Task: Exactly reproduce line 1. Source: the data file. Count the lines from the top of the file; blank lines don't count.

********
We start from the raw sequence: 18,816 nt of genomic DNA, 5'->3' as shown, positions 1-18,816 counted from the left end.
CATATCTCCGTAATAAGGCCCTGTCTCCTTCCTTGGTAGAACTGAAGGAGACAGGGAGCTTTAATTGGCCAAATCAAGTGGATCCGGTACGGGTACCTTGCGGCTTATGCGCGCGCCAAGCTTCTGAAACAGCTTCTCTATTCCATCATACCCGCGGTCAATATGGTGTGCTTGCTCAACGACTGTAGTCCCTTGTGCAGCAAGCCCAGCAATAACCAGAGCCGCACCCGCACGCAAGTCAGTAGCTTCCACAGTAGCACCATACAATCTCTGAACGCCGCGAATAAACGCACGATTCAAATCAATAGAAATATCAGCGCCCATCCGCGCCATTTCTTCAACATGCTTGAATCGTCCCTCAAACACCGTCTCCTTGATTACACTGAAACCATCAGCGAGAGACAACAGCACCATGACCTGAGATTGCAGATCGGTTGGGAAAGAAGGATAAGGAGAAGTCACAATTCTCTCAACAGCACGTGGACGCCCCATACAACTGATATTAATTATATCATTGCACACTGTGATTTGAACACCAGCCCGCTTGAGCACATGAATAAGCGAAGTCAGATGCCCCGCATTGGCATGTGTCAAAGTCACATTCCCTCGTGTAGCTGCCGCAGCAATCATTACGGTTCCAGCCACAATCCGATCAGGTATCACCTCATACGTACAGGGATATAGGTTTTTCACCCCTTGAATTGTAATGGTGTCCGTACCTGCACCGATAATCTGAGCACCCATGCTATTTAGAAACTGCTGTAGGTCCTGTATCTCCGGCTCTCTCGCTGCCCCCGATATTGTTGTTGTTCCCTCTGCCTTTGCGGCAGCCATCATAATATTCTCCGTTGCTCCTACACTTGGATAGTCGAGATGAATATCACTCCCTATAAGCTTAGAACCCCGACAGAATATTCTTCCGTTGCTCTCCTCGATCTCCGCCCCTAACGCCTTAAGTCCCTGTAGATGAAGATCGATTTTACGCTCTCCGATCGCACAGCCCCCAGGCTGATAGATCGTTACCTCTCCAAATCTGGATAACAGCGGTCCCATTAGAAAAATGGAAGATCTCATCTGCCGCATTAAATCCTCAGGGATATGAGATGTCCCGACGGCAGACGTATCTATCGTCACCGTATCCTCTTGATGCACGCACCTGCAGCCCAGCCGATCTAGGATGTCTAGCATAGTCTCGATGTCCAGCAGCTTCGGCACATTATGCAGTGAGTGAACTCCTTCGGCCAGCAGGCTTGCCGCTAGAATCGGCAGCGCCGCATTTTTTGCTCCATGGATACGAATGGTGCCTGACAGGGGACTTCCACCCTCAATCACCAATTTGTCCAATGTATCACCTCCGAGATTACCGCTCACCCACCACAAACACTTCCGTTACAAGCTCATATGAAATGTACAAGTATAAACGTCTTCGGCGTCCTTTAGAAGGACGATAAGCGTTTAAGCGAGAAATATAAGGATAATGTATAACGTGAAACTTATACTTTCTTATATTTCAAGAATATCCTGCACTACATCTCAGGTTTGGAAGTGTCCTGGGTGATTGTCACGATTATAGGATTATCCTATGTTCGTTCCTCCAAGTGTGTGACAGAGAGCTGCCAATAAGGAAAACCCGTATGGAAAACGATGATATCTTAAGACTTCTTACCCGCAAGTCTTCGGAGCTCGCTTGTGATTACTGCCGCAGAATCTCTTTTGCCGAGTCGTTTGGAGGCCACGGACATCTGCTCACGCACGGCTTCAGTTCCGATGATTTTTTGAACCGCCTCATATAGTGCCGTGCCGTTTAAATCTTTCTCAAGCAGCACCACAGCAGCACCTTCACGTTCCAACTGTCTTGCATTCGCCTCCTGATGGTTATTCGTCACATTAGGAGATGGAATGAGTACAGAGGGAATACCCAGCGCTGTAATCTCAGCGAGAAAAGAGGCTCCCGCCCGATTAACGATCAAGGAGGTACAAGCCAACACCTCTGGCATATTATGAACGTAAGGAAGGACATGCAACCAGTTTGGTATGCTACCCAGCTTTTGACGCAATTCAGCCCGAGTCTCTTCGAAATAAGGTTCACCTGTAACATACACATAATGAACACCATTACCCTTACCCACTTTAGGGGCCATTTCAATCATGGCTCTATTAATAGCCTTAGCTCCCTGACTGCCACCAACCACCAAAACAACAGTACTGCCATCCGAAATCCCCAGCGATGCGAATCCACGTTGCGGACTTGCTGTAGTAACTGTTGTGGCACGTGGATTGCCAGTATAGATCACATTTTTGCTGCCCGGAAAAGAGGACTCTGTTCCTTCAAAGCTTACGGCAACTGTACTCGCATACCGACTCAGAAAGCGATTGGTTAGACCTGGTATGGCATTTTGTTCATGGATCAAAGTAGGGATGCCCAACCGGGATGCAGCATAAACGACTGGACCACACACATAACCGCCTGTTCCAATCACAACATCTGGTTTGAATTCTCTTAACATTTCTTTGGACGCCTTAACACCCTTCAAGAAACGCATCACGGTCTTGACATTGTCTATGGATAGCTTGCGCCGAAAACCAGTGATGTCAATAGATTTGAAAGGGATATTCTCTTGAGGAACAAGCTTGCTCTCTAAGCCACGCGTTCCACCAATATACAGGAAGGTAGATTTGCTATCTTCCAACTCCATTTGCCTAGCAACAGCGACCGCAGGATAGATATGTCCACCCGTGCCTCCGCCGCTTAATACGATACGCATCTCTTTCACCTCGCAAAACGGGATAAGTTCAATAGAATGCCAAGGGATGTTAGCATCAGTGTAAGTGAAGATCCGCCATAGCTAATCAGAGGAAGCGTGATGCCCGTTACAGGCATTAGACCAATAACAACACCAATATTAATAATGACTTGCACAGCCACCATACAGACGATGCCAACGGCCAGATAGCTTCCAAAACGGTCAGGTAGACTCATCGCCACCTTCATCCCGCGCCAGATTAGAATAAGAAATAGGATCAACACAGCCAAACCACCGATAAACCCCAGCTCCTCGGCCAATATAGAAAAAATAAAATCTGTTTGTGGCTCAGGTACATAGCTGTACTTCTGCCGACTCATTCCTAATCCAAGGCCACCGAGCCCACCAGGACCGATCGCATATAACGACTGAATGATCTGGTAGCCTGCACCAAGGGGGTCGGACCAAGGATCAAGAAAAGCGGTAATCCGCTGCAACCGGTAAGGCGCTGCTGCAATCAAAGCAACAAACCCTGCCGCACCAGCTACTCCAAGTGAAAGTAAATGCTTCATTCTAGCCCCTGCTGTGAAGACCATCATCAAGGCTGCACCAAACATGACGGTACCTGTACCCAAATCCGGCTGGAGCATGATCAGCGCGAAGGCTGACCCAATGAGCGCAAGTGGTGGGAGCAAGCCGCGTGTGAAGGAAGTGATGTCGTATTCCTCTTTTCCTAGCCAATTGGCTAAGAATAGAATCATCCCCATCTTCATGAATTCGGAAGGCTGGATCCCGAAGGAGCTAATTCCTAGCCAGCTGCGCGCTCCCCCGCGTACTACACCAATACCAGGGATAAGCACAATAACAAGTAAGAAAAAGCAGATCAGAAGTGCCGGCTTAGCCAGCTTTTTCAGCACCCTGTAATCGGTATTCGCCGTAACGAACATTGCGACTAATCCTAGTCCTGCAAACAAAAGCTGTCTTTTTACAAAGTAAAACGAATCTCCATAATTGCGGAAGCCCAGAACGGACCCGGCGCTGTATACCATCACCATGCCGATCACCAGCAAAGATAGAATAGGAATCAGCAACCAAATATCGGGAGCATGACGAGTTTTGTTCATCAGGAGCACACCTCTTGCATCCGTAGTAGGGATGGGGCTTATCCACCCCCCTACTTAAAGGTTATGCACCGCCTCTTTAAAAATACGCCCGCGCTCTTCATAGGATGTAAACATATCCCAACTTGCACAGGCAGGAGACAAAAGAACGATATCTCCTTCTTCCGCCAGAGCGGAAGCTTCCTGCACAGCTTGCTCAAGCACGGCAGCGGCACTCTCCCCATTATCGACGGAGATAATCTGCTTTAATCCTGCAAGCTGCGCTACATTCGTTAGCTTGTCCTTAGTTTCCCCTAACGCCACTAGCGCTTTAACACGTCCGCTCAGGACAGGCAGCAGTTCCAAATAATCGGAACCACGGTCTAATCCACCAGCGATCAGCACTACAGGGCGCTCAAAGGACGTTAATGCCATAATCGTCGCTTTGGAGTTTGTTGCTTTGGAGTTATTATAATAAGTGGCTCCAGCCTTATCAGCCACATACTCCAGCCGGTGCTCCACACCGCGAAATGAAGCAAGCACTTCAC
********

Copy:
We start from the raw sequence: 18,816 nt of genomic DNA, 5'->3' as shown, positions 1-18,816 counted from the left end.